Avoid Distractions Behind the Wheel

Many people have a limited definition of “distracted driving”: They think it only means texting behind the wheel.

There’s good reason for that, because texting requires visual, manual and cognitive attention – the same attention required for safe driving. But although texting is perhaps the most dangerous distraction, there are many others that can impact how you drive, whether you realize it or not. And they can be just as deadly.

According to the National Highway Traffic Safety Administration and U.S. Department of Transportation, in 2014 more than 400,000 people were injured in crashes caused by distracted drivers – with more than 3,000 killed.

Here are just a few of the things that can distract drivers on the road:

  • Talking on the phone, even with a hands-free device.
  • Eating or drinking.
  • Talking to passengers.
  • Grooming (yes, there really are people who apply makeup or shave on their way to work).
  • Reading, including maps.
  • Adjusting the stereo.

Younger drivers are the most distracted of all – according to the government’s distraction.gov website, people in their 20s make up 38% of drivers who were using cell phones before a fatal crash, and 10% of teen drivers involved in fatal crashes were distracted, too.

With distractions more prevalent than ever – more than 150 billion text messages are sent in the U.S. every month, for example – how can you, and those you love, be safer behind the wheel? Here are a few tips:

  • Don’t use the phone: This includes texting as well as talking, unless it’s an emergency. Even hands-free conversations can take your attention off the road.
  • Eat before you leave, or after you get there: Scarfing down that burger with one hand on the wheel means your focus is divided – and you probably don’t have as much control over your car as you should. Bonus benefit: Keeping your meals and your driving separate means you’re much less likely to get ketchup on your pants.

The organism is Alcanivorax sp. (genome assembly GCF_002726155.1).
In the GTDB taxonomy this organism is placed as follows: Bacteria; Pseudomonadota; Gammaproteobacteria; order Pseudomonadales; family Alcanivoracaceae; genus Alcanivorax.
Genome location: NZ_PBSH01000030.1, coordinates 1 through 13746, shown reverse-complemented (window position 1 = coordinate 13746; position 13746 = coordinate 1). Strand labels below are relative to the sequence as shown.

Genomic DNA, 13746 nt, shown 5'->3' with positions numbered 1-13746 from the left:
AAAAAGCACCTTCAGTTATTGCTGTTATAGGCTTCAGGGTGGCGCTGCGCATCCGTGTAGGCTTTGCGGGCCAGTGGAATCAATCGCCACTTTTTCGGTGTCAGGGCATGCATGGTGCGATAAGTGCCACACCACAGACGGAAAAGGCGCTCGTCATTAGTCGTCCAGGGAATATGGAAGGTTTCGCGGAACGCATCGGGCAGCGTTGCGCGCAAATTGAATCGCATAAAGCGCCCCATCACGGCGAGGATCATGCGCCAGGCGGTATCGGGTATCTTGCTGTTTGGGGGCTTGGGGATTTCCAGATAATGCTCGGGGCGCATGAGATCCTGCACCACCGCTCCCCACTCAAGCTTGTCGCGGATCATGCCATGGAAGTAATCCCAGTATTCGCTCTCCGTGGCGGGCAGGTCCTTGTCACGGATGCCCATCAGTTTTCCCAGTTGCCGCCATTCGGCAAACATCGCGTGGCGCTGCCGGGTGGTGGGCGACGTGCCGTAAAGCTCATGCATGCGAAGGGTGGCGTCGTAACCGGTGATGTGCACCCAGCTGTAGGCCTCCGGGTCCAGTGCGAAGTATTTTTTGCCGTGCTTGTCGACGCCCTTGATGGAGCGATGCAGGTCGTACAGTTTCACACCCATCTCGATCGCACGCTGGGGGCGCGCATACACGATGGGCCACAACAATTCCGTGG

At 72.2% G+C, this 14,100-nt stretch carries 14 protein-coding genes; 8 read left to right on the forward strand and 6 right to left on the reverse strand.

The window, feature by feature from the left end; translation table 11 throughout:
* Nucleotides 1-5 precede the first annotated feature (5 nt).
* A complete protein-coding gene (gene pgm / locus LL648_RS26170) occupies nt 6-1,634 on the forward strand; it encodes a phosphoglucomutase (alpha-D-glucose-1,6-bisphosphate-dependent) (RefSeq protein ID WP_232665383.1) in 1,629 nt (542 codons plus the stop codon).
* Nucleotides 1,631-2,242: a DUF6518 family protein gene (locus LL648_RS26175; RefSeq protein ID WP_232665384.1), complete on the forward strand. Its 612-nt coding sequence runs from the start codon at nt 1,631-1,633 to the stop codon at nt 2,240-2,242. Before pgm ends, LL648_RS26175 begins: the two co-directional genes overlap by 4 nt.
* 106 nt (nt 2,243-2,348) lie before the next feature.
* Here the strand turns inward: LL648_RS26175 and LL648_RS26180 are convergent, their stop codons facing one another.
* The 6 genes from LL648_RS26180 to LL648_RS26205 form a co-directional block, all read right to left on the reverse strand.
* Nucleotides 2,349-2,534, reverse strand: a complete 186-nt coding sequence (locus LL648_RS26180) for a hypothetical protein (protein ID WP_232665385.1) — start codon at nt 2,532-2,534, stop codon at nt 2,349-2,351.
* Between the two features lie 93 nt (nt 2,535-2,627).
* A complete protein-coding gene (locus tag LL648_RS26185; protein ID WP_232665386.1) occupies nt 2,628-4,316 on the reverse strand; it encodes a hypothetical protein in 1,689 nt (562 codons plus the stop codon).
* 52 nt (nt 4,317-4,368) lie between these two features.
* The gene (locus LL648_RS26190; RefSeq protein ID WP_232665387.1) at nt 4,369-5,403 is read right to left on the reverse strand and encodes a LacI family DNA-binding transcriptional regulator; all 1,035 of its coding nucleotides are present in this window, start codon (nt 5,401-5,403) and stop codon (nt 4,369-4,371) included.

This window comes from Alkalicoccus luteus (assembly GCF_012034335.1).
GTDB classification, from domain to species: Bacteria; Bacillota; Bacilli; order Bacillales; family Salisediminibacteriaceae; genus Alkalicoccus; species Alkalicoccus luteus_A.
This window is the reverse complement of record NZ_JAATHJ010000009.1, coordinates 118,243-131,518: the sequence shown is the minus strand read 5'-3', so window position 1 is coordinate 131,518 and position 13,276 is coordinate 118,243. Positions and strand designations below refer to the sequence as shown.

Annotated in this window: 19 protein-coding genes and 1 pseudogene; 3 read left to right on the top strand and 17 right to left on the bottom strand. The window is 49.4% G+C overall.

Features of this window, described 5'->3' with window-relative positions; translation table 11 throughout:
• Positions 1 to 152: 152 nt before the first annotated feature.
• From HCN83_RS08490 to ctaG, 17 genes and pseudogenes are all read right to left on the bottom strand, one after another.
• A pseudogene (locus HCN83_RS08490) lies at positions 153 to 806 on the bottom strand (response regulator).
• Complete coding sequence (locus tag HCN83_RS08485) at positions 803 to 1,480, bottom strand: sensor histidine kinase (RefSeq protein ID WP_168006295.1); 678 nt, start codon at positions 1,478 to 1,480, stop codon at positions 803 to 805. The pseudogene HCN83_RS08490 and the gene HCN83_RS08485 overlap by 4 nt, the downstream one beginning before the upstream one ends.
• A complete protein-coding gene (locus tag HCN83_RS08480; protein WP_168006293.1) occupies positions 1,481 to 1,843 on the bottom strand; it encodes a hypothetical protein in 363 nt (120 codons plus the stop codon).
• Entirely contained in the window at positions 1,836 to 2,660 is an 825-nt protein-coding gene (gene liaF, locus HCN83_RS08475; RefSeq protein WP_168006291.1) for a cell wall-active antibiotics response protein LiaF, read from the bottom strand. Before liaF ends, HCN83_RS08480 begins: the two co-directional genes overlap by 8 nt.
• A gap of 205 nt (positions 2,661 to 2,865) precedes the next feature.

• Know where you’re going: Nobody likes to be lost. But messing around with your car’s GPS (or the maps app on your smartphone) while you’re moving can lead to something you’ll hate even more – an accident.
  • Talk to your family about safe driving: Having a conversation with your spouse as they’re driving home? That’s a perfect opportunity to say, “I’ll let you focus on the road; we can talk when you get here.” And if you have young drivers in the household, be sure to have a conversation about their phones and other potential issues, such as their passengers – a key distraction for teens.
  • Watch for other distracted drivers: Just because you aren’t distracted doesn’t mean that other drivers are focused on safe driving. Stay in control and be vigilant – you’ll be ready to react when someone else makes the wrong move.

Distracted driving isn’t just “one of those things” that happens, like a tire blowout or mechanical failure that isn’t anyone’s fault. It’s 100% preventable – and by committing to avoiding distractions while you drive, you’ll help make the road safer for everyone.

Reposted with permission from the original author, Safeco Insurance®.

3 Tips for Protecting Your Home While on Summer Vacation

Summer is a common time for many Fort Plain, NY families to go on vacation—which unfortunately means it is a prime opportunity for thieves to break-in to homes in their absence.

While locking doors and windows, setting the alarm, and otherwise making it difficult for someone to get in are all common considerations, there are a few other ideas to keep in mind.  Here are three tips for protecting your home while on summer vacation from our Shults Insurance Agency staff.

Tip #1: Keep Lights on Timers

If you are going to be away more than a night or two, it is wise to keep lights in the interior of your home on timers.  Most thieves enjoy crimes of opportunity, and search for residences that clearly have no one inside.   If a light comes on, most will assume that someone is there and look elsewhere for a place to commit burglary.

Tip #2: Instruct the Post Office to Hold Your Mail

Mail theft may happen in our area, and it becomes even easier to commit when a homeowner is out of town.  One way to make it appear as though someone is home, and to reduce the chance of your private letters being stolen, is by asking the post office to hold your mail until you return.

Tip #3: Have Someone Stop By

Another great way to protect your home while you are on vacation?  Have a friend or relative stop by periodically to check on things.  Have them take note of anything unusual, or things that may seem out of place between visits.

Of course, having adequate homeowner’s insurance is also quite important.  Before you pack that suitcase, make an appointment for your no-obligation policy review.  Our Shults Insurance Agency team would be happy to help ensure your home is properly covered.  Contact us today for details.